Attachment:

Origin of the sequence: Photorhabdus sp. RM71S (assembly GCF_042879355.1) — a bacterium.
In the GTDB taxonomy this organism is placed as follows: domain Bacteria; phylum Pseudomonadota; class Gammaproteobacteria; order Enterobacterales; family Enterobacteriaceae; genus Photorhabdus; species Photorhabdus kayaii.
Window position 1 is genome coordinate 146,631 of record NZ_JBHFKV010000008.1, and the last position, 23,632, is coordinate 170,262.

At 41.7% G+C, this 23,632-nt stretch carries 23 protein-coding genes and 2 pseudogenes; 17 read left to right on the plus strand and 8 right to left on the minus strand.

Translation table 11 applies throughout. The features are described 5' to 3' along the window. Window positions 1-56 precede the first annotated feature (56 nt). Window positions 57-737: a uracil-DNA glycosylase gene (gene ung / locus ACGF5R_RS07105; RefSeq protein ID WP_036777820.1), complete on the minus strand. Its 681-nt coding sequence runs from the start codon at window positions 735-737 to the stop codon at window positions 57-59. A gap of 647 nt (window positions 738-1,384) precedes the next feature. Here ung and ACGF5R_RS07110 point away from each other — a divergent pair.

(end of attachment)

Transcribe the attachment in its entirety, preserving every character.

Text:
Origin of the sequence: Photorhabdus sp. RM71S (assembly GCF_042879355.1) — a bacterium.
In the GTDB taxonomy this organism is placed as follows: domain Bacteria; phylum Pseudomonadota; class Gammaproteobacteria; order Enterobacterales; family Enterobacteriaceae; genus Photorhabdus; species Photorhabdus kayaii.
Window position 1 is genome coordinate 146,631 of record NZ_JBHFKV010000008.1, and the last position, 23,632, is coordinate 170,262.

At 41.7% G+C, this 23,632-nt stretch carries 23 protein-coding genes and 2 pseudogenes; 17 read left to right on the plus strand and 8 right to left on the minus strand.

Translation table 11 applies throughout. The features are described 5' to 3' along the window. Window positions 1-56 precede the first annotated feature (56 nt). Window positions 57-737: a uracil-DNA glycosylase gene (gene ung / locus ACGF5R_RS07105; RefSeq protein ID WP_036777820.1), complete on the minus strand. Its 681-nt coding sequence runs from the start codon at window positions 735-737 to the stop codon at window positions 57-59. A gap of 647 nt (window positions 738-1,384) precedes the next feature. Here ung and ACGF5R_RS07110 point away from each other — a divergent pair.